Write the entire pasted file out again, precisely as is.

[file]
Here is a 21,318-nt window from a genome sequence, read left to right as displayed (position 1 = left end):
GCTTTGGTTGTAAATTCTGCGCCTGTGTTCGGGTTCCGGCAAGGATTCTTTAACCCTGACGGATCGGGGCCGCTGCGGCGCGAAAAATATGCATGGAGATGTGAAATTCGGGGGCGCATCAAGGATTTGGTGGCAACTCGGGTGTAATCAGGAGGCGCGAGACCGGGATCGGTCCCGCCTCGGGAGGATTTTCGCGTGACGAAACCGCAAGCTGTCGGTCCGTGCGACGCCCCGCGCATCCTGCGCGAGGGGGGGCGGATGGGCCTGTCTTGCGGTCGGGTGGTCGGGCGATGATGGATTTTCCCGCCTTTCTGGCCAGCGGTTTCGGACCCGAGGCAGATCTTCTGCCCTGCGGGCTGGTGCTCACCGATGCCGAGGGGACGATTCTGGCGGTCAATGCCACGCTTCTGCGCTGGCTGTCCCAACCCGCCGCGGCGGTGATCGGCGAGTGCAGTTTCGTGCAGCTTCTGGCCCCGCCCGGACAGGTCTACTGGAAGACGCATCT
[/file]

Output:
Here is a 21,318-nt window from a genome sequence, read left to right as displayed (position 1 = left end):
GCTTTGGTTGTAAATTCTGCGCCTGTGTTCGGGTTCCGGCAAGGATTCTTTAACCCTGACGGATCGGGGCCGCTGCGGCGCGAAAAATATGCATGGAGATGTGAAATTCGGGGGCGCATCAAGGATTTGGTGGCAACTCGGGTGTAATCAGGAGGCGCGAGACCGGGATCGGTCCCGCCTCGGGAGGATTTTCGCGTGACGAAACCGCAAGCTGTCGGTCCGTGCGACGCCCCGCGCATCCTGCGCGAGGGGGGGCGGATGGGCCTGTCTTGCGGTCGGGTGGTCGGGCGATGATGGATTTTCCCGCCTTTCTGGCCAGCGGTTTCGGACCCGAGGCAGATCTTCTGCCCTGCGGGCTGGTGCTCACCGATGCCGAGGGGACGATTCTGGCGGTCAATGCCACGCTTCTGCGCTGGCTGTCCCAACCCGCCGCGGCGGTGATCGGCGAGTGCAGTTTCGTGCAGCTTCTGGCCCCGCCCGGACAGGTCTACTGGAAGACGCATCT